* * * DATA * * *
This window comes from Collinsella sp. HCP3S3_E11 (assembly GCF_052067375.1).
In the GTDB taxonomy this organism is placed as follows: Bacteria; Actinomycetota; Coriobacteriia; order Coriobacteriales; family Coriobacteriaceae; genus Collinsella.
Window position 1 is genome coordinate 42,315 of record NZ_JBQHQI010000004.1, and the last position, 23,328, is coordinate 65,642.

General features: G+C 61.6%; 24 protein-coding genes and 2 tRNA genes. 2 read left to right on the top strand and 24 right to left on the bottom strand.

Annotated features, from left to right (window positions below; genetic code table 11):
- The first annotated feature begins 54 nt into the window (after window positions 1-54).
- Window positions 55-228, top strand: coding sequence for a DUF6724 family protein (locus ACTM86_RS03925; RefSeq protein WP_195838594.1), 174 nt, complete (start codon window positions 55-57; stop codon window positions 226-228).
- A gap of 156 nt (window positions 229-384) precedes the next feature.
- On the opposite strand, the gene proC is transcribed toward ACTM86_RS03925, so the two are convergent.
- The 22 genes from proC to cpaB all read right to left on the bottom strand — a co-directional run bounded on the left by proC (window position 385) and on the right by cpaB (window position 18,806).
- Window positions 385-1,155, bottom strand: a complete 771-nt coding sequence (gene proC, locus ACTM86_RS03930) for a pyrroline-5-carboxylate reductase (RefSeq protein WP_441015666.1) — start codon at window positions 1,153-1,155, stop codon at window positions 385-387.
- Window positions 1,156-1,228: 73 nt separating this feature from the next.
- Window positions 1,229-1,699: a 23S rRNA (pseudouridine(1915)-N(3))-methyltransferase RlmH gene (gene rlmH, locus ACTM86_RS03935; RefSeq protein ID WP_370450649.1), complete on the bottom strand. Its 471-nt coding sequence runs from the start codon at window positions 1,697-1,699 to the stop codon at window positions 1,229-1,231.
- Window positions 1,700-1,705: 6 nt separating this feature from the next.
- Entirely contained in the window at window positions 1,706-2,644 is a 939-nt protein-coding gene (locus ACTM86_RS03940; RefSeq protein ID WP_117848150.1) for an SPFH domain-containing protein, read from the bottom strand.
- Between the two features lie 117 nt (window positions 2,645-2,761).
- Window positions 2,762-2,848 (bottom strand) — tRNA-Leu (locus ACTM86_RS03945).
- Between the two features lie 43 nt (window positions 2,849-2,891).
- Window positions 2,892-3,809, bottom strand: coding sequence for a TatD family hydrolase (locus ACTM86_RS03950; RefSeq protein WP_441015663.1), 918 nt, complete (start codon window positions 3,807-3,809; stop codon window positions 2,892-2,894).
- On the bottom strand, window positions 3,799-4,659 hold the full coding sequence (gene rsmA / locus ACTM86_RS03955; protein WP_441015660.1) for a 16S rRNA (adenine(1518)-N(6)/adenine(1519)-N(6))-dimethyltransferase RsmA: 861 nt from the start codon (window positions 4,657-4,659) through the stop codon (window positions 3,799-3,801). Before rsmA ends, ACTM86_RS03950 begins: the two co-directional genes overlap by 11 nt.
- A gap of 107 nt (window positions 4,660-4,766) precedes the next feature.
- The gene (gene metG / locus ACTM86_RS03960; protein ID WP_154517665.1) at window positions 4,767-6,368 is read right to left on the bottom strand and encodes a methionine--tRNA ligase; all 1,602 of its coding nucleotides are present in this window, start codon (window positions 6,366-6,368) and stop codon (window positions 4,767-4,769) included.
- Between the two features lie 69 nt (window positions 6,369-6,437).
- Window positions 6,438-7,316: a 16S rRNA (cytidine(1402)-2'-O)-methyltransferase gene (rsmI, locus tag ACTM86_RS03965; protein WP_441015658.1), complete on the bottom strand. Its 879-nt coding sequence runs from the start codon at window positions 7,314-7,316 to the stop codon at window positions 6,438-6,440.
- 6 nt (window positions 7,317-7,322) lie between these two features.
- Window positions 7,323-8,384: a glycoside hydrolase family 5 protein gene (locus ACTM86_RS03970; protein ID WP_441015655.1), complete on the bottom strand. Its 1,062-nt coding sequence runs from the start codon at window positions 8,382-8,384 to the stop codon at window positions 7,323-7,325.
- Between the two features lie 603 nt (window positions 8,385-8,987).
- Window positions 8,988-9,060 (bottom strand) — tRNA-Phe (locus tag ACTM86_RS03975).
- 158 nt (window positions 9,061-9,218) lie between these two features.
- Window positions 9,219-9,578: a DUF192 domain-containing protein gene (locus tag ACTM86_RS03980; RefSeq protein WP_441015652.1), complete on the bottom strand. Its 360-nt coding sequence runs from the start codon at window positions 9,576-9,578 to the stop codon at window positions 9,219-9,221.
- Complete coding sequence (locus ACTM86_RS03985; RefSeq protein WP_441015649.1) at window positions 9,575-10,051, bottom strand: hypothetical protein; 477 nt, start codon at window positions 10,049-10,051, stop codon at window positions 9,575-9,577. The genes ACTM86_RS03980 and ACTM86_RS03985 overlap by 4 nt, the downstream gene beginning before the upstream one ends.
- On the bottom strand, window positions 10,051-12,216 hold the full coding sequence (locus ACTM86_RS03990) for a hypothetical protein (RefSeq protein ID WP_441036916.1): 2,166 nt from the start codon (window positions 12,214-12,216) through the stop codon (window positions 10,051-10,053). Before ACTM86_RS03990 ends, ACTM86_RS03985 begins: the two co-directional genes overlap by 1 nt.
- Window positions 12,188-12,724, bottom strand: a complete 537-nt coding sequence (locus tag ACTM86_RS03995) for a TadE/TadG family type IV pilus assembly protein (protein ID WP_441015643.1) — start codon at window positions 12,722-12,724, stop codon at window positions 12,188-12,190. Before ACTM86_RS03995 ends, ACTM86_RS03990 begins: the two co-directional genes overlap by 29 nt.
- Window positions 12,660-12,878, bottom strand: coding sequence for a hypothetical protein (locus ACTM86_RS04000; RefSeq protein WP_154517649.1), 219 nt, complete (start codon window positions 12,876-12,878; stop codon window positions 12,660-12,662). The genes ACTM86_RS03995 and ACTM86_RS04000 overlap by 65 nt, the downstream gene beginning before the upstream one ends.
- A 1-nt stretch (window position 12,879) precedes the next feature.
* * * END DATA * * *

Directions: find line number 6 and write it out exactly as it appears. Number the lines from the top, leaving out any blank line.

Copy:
- The first annotated feature begins 54 nt into the window (after window positions 1-54).